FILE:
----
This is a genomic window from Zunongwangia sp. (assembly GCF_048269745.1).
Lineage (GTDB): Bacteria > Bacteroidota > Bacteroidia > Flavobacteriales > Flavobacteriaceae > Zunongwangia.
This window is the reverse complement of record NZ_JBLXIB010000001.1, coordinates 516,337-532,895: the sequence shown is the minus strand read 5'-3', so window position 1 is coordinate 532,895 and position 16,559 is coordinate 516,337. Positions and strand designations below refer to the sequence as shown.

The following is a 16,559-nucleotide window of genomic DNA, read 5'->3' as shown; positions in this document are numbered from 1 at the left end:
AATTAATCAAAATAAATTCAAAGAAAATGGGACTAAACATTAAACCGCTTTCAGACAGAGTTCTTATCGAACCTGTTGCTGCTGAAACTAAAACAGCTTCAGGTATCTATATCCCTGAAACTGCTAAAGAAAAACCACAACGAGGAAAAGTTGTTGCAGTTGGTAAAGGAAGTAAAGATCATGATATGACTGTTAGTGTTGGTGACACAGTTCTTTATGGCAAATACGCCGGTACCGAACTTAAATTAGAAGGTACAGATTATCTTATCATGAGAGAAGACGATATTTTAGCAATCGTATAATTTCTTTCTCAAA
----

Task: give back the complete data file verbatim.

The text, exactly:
This is a genomic window from Zunongwangia sp. (assembly GCF_048269745.1).
Lineage (GTDB): Bacteria > Bacteroidota > Bacteroidia > Flavobacteriales > Flavobacteriaceae > Zunongwangia.
This window is the reverse complement of record NZ_JBLXIB010000001.1, coordinates 516,337-532,895: the sequence shown is the minus strand read 5'-3', so window position 1 is coordinate 532,895 and position 16,559 is coordinate 516,337. Positions and strand designations below refer to the sequence as shown.

The following is a 16,559-nucleotide window of genomic DNA, read 5'->3' as shown; positions in this document are numbered from 1 at the left end:
AATTAATCAAAATAAATTCAAAGAAAATGGGACTAAACATTAAACCGCTTTCAGACAGAGTTCTTATCGAACCTGTTGCTGCTGAAACTAAAACAGCTTCAGGTATCTATATCCCTGAAACTGCTAAAGAAAAACCACAACGAGGAAAAGTTGTTGCAGTTGGTAAAGGAAGTAAAGATCATGATATGACTGTTAGTGTTGGTGACACAGTTCTTTATGGCAAATACGCCGGTACCGAACTTAAATTAGAAGGTACAGATTATCTTATCATGAGAGAAGACGATATTTTAGCAATCGTATAATTTCTTTCTCAAA